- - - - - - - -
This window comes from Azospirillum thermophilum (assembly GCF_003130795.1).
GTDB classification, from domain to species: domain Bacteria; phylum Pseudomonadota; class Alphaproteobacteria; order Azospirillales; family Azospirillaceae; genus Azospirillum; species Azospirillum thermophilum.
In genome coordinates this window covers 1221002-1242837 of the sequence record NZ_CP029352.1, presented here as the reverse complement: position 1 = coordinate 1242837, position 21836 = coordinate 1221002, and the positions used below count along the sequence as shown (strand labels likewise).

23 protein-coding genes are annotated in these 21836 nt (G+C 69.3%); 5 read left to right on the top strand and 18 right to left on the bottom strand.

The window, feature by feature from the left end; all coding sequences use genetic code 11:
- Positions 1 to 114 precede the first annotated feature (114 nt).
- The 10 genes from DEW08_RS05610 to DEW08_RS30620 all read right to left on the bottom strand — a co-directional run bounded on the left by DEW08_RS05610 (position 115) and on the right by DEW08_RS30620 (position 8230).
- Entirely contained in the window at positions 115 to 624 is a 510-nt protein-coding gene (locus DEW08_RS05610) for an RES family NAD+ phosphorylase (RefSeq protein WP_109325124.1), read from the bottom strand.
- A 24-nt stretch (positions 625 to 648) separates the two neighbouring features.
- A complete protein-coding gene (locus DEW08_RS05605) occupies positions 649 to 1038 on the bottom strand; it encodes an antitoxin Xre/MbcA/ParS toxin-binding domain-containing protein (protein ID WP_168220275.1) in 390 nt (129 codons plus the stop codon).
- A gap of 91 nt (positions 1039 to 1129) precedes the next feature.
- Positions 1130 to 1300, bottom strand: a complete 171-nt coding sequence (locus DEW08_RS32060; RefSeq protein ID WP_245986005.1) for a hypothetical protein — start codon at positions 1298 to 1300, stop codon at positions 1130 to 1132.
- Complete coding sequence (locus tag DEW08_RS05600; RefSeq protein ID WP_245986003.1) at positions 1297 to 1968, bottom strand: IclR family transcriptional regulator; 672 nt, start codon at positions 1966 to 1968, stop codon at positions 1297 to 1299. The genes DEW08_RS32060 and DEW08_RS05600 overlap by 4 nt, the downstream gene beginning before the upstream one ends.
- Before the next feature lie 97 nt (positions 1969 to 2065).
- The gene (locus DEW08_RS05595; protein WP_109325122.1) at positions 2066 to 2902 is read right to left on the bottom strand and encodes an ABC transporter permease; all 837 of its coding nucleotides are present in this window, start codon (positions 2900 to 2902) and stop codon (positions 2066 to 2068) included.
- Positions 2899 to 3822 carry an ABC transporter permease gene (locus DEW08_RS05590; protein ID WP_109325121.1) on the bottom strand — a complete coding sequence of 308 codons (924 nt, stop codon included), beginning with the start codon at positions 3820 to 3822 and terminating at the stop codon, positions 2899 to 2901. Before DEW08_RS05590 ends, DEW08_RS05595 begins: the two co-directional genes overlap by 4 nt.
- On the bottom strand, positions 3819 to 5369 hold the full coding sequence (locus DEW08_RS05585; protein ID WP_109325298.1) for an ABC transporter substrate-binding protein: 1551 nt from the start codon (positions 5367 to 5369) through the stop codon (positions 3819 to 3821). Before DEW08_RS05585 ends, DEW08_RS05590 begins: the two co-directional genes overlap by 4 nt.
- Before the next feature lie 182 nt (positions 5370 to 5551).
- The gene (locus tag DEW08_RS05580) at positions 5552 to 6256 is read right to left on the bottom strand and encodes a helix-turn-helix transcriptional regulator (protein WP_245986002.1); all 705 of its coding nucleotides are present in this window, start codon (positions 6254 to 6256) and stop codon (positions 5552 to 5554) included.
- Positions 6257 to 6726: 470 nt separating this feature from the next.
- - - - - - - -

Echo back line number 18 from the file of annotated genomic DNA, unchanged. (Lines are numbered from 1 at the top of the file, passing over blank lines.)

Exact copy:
- Before the next feature lie 182 nt (positions 5370 to 5551).